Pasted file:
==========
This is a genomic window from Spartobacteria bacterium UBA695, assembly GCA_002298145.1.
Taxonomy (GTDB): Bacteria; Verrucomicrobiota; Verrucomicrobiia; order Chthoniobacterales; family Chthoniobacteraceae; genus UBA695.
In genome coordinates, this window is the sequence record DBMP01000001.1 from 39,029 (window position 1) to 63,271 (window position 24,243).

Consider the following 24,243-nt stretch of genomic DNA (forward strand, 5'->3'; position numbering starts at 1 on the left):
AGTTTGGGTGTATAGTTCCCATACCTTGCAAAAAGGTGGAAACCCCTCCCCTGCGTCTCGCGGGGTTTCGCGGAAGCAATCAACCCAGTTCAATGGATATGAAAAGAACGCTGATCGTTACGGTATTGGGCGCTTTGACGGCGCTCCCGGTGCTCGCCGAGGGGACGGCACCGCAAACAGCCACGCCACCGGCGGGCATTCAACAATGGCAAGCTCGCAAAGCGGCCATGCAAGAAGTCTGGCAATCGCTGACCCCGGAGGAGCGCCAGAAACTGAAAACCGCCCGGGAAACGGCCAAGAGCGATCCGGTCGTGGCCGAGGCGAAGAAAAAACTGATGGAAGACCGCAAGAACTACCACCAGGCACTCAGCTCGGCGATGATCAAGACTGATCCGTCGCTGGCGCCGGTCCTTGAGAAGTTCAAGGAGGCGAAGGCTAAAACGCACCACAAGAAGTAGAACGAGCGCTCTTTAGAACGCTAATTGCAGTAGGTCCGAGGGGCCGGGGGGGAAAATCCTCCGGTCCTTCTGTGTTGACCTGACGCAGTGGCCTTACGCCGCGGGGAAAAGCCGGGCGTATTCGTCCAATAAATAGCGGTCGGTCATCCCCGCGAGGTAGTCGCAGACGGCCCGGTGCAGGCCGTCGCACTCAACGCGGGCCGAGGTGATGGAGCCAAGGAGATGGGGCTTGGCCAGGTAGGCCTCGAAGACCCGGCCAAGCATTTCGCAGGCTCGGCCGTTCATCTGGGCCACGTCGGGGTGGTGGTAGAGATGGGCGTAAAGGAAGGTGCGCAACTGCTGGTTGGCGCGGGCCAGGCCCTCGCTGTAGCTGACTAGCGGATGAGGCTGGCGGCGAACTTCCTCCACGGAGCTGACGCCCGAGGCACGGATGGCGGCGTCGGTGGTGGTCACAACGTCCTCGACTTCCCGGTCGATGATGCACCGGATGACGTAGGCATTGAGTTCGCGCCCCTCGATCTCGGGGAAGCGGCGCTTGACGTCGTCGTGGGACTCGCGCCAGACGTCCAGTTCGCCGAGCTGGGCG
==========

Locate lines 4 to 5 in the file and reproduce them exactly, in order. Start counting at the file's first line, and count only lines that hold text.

Consider the following 24,243-nt stretch of genomic DNA (forward strand, 5'->3'; position numbering starts at 1 on the left):
AGTTTGGGTGTATAGTTCCCATACCTTGCAAAAAGGTGGAAACCCCTCCCCTGCGTCTCGCGGGGTTTCGCGGAAGCAATCAACCCAGTTCAATGGATATGAAAAGAACGCTGATCGTTACGGTATTGGGCGCTTTGACGGCGCTCCCGGTGCTCGCCGAGGGGACGGCACCGCAAACAGCCACGCCACCGGCGGGCATTCAACAATGGCAAGCTCGCAAAGCGGCCATGCAAGAAGTCTGGCAATCGCTGACCCCGGAGGAGCGCCAGAAACTGAAAACCGCCCGGGAAACGGCCAAGAGCGATCCGGTCGTGGCCGAGGCGAAGAAAAAACTGATGGAAGACCGCAAGAACTACCACCAGGCACTCAGCTCGGCGATGATCAAGACTGATCCGTCGCTGGCGCCGGTCCTTGAGAAGTTCAAGGAGGCGAAGGCTAAAACGCACCACAAGAAGTAGAACGAGCGCTCTTTAGAACGCTAATTGCAGTAGGTCCGAGGGGCCGGGGGGGAAAATCCTCCGGTCCTTCTGTGTTGACCTGACGCAGTGGCCTTACGCCGCGGGGAAAAGCCGGGCGTATTCGTCCAATAAATAGCGGTCGGTCATCCCCGCGAGGTAGTCGCAGACGGCCCGGTGCAGGCCGTCGCACTCAACGCGGGCCGAGGTGATGGAGCCAAGGAGATGGGGCTTGGCCAGGTAGGCCTCGAAGACCCGGCCAAGCATTTCGCAGGCTCGGCCGTTCATCTGGGCCACGTCGGGGTGGTGGTAGAGATGGGCGTAAAGGAAGGTGCGCAACTGCTGGTTGGCGCGGGCCAGGCCCTCGCTGTAGCTGACTAGCGGATGAGGCTGGCGGCGAACTTCCTCCACGGAGCTGACGCCCGAGGCACGGATGGCGGCGTCGGTGGTGGTCACAACGTCCTCGACTTCCCGGTCGATGATGCACCGGATGACGTAGGCATTGAGTTCGCGCCCCTCGATCTCGGGGAAGCGGCGCTTGACGTCGTCGTGGGACTCGCGCCAGACGTCCAGTTCGCCGAGCTGGGCG